Following Your Client to the New CMO Gig

One of the most critical new business skills is actually an old business skill: how to follow your client contact to his or her new job. Mastering that ability can cover a multitude of other deficiencies, like lame positioning or undisciplined lead generation. The skill is more important than ever, too, only because the decision makers on the client side are changing jobs more frequently. Not as frequently as in the past, but still more frequently than any other position in the C suite. That's remarkably sad--and stark evidence of the pressure they are under--but good for your business.

More than that, most CMOs (a full 72%) are hired from the outside, which usually means that they bring their team with them, which wouldn’t be as likely if they were promoted from within.

A change at CMO (or whoever your buyer is) has always been the signal to pounce. There are even services that alert you to these daily changes. The new entrant wants to put their stamp on something, which usually means bringing their prior partner (the agency they’ve worked with before) to the party. I offer a radical idea to retain an account in this episode of the 2bobs podcast, but today we’re talking about how to move with your existing contact when they change jobs.

First an important note about how your positioning impacts your expectations. If you are vertically positioned (by industry), you are more likely to follow your contact because they are more likely to move to another job opportunity within the same vertical. That’s not true of a horizontally positioned firm, though, because the odds are less than half that they will remain in the same vertical.

It’s more of an art than a science, so don’t expect to hear a magic bullet. It’s more a combination of doing the right things to achieve the right result. Here’s what I’d do before the boundary:

  • Pause right now and write a LinkedIn endorsement for all your contacts on the client side. Or at least the ones that you believe in. Do it without mentioning it to them and don’t ask for anything in return. Don’t write any for the assh0le clients…just the good ones.
  • Look for speaking opportunities for or even with your client contact. You build a unique bond with someone while traveling or while on stage, and there’s nothing quite like doing a public presentation to cement that relationship.
  • Enter their work in award shows and make a big deal of any awards that you win.
  • Make important introductions along the way. That includes other partners that do things you don’t do, industry greats, authors, thinkers: anyone that furthers their career opportunities. Maybe you’ve just been a guest on a podcast and you can easily facilitate the same for your client contact.
  • Stay in touch regularly before they move. In fact, stay in touch so closely that you know about the move before your contact resigns! It’s completely disingenuous to suddenly seem interested in a person right when they leave, with some faux loyalty. People see through that stuff.

And here’s what I’d do after the boundary:

  • One person needs to be in charge of following any specific account. It’s better if that’s the same person who manages the account you are trying to follow so that the new business person doesn’t have to pop back into the fray, but I’ve seen it work both ways.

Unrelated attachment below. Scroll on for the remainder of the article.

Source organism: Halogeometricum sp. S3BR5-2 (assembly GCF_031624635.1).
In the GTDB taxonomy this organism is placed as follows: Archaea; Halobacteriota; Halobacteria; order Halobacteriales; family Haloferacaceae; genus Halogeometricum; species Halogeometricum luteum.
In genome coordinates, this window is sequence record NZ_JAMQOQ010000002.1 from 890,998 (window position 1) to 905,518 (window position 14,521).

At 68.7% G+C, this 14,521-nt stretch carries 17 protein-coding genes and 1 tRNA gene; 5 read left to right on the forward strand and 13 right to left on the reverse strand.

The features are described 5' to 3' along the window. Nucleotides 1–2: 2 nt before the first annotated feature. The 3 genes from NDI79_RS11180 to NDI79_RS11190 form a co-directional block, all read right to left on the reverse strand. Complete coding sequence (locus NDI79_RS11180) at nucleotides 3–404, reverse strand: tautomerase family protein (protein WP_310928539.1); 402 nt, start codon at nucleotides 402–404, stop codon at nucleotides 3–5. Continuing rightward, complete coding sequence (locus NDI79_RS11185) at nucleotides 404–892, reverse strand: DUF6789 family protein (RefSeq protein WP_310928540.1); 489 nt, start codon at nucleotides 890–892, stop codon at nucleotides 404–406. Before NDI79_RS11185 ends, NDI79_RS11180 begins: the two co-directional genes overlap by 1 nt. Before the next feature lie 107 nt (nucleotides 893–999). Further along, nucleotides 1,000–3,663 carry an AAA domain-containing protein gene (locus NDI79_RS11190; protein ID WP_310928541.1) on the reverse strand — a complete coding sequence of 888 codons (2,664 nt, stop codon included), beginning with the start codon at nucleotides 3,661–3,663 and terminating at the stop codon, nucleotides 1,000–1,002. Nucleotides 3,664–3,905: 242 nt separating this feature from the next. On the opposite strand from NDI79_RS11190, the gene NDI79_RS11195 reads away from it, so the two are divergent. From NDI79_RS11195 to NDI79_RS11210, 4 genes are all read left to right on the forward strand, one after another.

• That one person is going to have to be an extrovert or at least act like one for a bit. This isn’t going to happen with just emails. It’ll involve some good old-fashioned people skills.
  • Find out everything you can about the agency doing work for the new company where your client just moved. Size, billings, clients, key staff, history, strengths, weaknesses, anything you can find on GlassDoor, etc. But be completely fair. If anything, err on giving that agency the benefit of the doubt. Don’t bad mouth them in any way. Just pretend you are writing an unbiased Wikipedia entry. Then send it with a note that says something like this. “Congrats on the new job! We really enjoyed working with you before your new promotion, and we’re sad to not be working with you regularly. I had a staff member put this together for you. I know there are lots of new things to learn, but since we’re in this space I thought we could save you a little time in getting you up to speed on your existing agency. On our own dime, we’re working on putting together something similar on public perception of [new company] and will send it along when we’re finished. My very best wishes in your new challenge!”
  • Meanwhile, finish up the research report on the new company where they landed. Don’t sugarcoat anything. Be direct and transparent. You have nothing to lose, at this point–you’re playing with house money. Along with it, you can say something like this. “Here you are: the research report we finished. Just thought you’d want some sense of what you’re walking into. I hope you are settling in well. Thank you again for letting us help you in your former role. We’re here if you need anything, personally or for the business.”

Don’t ask for the new business. Simply do the right thing by wishing them well. If they want to use you at their new job, they’ll not need you to remind them. And if you do it right this time, without being pushy, a more natural timing might play out and they’ll call you six months later after discovering how much they miss your firm and how they were treated.

About 30–40% of your work will come this way. And if you do this right, there will be two CMOs whom you will each follow twice!

What have I missed? Shoot me a note and I’ll update this piece with your ideas. It’s a critical part of your success.

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